Pakistani authorities on Monday shifted British-born al-Qaeda terrorist Ahmed Omar Saeed Sheikh, the main accused in the sensational kidnapping and murder of US journalist Daniel Pearl, from Karachi to Lahore due to "security concerns", officials said.
In February, the Supreme Court ordered the authorities to shift 46-year-old Sheikh from the death row cell of the Central Prison in Karachi to a rest house run by the government. Following the court order, the Sindh Home Department issued a notification to shift him to a newly-built facility within the boundaries of the prison.
According to officials, Sheikh was shifted from the rest house to a cell of the Punjab Counter-Terrorism Department.
A Punjab Counter-Terrorism Department (CTD) spokesperson also confirmed that Sheikh has been moved to Lahore due to "security concerns". He, however, didn't elaborate on what these concerns are.
“Sheikh has been moved to a CTD cell in Lahore," the spokesperson said.
Pearl, the 38-year-old South Asia bureau chief for The Wall Street Journal, was abducted and beheaded while he was in Pakistan investigating a story in 2002 on the links between the country's powerful spy agency ISI and al-Qaeda.
In April 2020, the Sindh High Court commuted the death sentence of Sheikh to seven years imprisonment in the case. The court also acquitted his three aides who were serving life terms in the case -- almost two decades after they were found guilty and jailed.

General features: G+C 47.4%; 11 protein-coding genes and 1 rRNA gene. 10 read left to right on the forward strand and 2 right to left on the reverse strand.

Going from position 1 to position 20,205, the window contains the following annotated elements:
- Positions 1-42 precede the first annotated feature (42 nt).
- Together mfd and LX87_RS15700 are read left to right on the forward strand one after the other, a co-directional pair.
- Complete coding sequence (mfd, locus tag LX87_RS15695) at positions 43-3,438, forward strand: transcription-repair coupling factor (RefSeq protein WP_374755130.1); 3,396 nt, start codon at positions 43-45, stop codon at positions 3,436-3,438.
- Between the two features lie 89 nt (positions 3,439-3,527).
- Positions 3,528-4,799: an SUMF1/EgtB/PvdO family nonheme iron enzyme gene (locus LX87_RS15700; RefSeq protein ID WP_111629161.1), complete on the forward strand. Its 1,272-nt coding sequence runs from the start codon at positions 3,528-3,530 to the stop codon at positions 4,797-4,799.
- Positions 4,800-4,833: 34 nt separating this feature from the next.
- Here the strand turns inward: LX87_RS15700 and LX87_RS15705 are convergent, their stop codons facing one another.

The Sindh government and the family of Pearl filed petitions in the apex court, challenging the high court verdict.
In January, the Supreme Court dismissed their appeals against the acquittal of Sheikh and ordered his release, a judgement denounced by the American journalist's family as "a complete travesty of justice."
The US government also asked Pakistan government to ensure that those involved in murdering Pearl should be punished.
The Sindh government filed a review petition in the apex court against the acquittal of Sheikh and his three accomplices.
The shifting of Sheikh from Karachi comes as the Supreme Court is set to resume on March 25 the hearing of the Sindh government's petition involving Sheikh.
Voicing outrage over the acquittal of Sheikh and his aides, the White House had asked Pakistan to expeditiously review its legal options, including allowing the US to prosecute them to secure justice for Pearl's family.
Amid mounting pressure from the US and the UN, the federal government filed an application before the apex court to be allowed to join as a party in the proceedings and further seek review and recall of the court's January 28 judgement.
The apex court on February 1 rejected the government's request to suspend the order to release Sheikh and his three aides - Fahad Naseem, Sheikh Adil and Salman Saqib - in the case but extended their interim detention order by one day to hear the government's position on the case.
A day later, the court ordered immediate removal of Sheikh from the death row cell to a government rest house with the provision of facilities for a normal life, albeit without access to the outside world through telephone, internet, etc.
The directives were issued after Attorney General Khalid Jawed Khan and Sindh Advocate General Salman Talibuddin expressed concern that if Sheikh was released, he might go underground.